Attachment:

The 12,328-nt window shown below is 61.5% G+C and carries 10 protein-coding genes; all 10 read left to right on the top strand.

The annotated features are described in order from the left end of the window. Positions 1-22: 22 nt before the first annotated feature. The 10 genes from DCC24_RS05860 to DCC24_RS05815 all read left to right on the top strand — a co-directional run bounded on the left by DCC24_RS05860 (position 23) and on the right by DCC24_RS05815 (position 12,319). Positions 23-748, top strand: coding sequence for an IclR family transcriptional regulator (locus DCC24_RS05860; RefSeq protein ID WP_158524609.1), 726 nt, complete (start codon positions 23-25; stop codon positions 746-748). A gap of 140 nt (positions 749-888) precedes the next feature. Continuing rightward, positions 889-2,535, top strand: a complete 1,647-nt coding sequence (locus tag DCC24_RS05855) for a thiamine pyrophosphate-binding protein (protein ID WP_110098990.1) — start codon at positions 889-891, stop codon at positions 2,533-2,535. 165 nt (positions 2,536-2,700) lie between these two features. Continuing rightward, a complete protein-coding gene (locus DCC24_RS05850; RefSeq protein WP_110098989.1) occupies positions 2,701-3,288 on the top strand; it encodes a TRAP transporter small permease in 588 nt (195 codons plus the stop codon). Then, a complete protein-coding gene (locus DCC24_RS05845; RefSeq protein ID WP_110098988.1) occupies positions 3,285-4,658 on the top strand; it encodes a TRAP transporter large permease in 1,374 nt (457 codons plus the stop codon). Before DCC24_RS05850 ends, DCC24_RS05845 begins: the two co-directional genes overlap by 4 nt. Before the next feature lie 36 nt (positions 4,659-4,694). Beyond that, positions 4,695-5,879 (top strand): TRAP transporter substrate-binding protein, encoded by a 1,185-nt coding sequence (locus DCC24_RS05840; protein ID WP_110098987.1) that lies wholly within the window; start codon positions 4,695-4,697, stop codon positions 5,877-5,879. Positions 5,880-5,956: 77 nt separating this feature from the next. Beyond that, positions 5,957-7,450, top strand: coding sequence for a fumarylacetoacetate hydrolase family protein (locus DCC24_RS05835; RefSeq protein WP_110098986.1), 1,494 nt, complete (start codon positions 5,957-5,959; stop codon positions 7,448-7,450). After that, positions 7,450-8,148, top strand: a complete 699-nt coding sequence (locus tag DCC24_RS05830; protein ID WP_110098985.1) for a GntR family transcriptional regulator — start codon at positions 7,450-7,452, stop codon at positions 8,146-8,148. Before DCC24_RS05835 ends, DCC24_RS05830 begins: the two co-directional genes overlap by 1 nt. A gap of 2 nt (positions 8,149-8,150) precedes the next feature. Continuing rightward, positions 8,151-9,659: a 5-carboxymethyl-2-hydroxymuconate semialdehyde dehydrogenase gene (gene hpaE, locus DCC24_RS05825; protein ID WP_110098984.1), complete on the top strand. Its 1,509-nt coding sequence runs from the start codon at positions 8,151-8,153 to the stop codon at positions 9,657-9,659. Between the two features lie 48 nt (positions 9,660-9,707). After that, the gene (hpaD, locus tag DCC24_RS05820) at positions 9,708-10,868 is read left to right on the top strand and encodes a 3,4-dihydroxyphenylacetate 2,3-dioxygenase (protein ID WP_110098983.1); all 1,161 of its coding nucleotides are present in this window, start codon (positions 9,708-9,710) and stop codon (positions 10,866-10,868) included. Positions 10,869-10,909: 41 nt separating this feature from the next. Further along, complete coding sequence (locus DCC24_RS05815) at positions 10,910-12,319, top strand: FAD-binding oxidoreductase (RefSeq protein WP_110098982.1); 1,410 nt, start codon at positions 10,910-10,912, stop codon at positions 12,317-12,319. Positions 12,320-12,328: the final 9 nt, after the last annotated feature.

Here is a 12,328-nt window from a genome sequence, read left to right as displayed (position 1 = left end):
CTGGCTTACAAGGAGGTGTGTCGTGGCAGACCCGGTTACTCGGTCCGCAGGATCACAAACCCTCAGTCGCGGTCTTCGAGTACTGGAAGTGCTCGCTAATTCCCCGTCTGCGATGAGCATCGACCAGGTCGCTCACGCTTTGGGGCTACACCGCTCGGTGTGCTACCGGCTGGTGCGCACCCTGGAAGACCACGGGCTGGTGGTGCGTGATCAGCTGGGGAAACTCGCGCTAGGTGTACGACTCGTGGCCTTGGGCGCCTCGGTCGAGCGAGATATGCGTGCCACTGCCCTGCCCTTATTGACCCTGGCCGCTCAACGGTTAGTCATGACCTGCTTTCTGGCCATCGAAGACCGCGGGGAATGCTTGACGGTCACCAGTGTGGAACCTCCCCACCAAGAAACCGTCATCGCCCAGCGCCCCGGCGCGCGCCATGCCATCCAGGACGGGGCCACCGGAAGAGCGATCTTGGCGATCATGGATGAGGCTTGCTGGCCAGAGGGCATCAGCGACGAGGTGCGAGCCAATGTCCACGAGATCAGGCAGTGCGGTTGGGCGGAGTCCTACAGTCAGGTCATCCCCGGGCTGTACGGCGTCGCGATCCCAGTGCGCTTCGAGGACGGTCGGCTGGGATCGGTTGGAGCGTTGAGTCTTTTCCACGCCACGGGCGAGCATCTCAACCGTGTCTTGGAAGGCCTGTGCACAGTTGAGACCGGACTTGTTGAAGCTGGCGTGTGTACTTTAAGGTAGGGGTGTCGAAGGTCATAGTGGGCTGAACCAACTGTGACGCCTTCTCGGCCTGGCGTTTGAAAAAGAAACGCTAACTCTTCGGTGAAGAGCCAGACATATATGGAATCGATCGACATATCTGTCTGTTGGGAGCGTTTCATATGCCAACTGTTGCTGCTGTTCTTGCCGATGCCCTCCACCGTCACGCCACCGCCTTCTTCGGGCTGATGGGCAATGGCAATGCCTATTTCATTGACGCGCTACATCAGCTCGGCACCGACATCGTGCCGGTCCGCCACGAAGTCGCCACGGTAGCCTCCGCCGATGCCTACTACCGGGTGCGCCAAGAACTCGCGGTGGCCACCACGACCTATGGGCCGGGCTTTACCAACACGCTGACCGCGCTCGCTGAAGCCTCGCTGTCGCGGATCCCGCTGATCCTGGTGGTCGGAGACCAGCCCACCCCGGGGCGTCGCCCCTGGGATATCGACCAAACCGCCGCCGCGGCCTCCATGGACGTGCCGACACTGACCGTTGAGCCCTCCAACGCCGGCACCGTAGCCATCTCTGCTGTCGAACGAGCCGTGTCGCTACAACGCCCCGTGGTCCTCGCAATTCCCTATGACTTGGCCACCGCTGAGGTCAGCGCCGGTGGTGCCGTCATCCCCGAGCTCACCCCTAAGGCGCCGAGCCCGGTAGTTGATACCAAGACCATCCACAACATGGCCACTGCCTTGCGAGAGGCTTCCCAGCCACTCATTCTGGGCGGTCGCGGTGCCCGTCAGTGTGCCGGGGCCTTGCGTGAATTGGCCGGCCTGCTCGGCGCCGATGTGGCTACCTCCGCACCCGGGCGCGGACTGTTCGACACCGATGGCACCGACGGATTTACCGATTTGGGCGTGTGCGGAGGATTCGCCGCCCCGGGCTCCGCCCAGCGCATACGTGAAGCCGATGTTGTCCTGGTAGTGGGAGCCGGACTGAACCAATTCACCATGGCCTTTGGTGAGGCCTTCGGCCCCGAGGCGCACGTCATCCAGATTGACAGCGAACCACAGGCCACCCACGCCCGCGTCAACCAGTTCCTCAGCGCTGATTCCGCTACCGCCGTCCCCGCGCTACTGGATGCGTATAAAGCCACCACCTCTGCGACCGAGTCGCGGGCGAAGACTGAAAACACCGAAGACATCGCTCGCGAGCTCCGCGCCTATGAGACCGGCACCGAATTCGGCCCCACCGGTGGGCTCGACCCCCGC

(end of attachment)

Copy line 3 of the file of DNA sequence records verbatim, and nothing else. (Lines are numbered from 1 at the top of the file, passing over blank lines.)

Here is a 12,328-nt window from a genome sequence, read left to right as displayed (position 1 = left end):